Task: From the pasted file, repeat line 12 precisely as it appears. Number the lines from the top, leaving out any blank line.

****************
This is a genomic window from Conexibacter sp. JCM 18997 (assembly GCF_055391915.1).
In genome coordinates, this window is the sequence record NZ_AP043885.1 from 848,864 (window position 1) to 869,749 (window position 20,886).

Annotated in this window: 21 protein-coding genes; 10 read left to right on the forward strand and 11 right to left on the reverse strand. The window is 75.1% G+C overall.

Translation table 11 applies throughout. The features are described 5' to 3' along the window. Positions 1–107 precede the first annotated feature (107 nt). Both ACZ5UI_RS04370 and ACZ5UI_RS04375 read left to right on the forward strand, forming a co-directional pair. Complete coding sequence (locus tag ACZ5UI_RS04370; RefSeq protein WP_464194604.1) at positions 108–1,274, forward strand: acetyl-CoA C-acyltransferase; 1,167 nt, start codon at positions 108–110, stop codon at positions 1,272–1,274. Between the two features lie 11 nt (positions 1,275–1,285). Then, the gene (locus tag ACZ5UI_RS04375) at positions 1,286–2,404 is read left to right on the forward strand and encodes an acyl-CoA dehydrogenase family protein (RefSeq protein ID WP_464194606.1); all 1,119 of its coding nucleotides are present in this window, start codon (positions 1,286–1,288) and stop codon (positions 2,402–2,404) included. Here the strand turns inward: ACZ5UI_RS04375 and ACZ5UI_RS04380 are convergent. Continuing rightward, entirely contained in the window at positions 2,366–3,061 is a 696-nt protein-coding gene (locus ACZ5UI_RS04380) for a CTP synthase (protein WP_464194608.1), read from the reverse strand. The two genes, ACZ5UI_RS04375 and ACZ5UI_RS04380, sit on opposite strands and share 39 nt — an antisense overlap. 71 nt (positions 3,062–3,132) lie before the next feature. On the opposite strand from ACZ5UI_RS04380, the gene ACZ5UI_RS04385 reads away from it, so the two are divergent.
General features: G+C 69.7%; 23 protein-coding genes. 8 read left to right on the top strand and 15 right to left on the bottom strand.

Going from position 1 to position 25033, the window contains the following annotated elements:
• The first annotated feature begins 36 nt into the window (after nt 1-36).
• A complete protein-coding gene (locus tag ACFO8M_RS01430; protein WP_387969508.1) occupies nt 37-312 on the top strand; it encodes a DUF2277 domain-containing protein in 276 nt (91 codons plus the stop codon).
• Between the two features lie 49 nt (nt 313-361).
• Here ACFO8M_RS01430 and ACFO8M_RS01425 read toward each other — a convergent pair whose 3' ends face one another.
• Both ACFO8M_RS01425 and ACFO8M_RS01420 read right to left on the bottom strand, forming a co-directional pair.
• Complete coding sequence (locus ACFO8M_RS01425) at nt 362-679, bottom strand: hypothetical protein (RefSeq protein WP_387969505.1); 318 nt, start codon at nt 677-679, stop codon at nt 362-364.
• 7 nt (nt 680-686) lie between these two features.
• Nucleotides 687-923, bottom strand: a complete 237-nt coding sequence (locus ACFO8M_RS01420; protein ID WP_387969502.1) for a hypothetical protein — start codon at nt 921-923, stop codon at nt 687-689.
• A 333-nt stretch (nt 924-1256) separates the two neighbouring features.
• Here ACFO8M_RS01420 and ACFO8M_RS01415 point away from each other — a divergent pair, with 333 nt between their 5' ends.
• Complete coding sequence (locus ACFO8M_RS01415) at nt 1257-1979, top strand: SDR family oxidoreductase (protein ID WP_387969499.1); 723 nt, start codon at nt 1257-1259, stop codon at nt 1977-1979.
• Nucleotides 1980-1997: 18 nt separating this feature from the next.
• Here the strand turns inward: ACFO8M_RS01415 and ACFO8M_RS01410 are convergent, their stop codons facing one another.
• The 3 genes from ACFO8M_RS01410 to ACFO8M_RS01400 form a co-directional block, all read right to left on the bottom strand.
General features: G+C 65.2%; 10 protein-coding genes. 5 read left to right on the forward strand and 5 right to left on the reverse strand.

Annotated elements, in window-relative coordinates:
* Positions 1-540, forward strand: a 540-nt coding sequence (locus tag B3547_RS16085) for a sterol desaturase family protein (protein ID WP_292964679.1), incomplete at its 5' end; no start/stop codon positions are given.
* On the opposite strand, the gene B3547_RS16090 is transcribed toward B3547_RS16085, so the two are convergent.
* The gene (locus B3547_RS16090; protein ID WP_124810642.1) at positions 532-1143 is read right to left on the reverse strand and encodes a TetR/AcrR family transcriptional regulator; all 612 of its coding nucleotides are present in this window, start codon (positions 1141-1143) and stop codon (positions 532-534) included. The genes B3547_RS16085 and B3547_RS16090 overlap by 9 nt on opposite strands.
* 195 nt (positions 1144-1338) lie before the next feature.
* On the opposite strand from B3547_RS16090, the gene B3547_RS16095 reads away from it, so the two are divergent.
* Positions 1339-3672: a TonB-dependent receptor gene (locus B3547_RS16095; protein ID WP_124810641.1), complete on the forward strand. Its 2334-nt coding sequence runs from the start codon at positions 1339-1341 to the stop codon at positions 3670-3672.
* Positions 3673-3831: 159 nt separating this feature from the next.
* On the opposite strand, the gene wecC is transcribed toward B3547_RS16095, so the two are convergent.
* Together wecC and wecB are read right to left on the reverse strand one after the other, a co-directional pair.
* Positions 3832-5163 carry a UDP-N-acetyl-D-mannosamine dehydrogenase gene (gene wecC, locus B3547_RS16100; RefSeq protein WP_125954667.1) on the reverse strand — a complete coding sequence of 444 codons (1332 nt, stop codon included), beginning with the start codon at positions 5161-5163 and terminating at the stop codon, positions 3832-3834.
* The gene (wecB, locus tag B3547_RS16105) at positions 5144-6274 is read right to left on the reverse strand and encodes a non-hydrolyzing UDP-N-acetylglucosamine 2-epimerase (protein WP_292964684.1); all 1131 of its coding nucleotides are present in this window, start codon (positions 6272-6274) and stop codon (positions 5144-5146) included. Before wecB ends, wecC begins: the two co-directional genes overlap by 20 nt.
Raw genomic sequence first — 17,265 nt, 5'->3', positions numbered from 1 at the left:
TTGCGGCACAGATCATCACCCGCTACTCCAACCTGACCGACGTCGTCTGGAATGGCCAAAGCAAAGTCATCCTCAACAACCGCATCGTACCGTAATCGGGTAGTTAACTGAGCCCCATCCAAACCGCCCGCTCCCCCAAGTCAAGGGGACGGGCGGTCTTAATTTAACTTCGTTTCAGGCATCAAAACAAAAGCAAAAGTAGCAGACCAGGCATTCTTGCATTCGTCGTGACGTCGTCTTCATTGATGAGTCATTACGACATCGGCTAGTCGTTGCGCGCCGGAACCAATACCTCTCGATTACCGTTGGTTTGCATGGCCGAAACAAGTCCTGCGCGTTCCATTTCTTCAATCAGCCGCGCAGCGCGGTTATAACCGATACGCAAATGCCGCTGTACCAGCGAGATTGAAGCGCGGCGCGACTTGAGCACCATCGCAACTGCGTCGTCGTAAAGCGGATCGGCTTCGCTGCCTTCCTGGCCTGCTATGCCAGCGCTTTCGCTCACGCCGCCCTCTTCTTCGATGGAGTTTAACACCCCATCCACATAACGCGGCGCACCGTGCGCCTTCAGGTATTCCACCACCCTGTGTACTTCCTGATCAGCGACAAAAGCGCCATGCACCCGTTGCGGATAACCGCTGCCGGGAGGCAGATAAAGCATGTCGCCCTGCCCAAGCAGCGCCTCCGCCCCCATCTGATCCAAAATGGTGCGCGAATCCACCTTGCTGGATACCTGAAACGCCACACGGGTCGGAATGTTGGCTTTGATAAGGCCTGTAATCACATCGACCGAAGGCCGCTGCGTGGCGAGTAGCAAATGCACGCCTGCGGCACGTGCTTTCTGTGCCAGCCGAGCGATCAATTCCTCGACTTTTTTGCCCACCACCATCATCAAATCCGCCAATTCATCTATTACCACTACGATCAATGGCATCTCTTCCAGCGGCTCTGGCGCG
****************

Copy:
• Complete coding sequence (locus ACFO8M_RS01425) at nt 362-679, bottom strand: hypothetical protein (RefSeq protein WP_387969505.1); 318 nt, start codon at nt 677-679, stop codon at nt 362-364.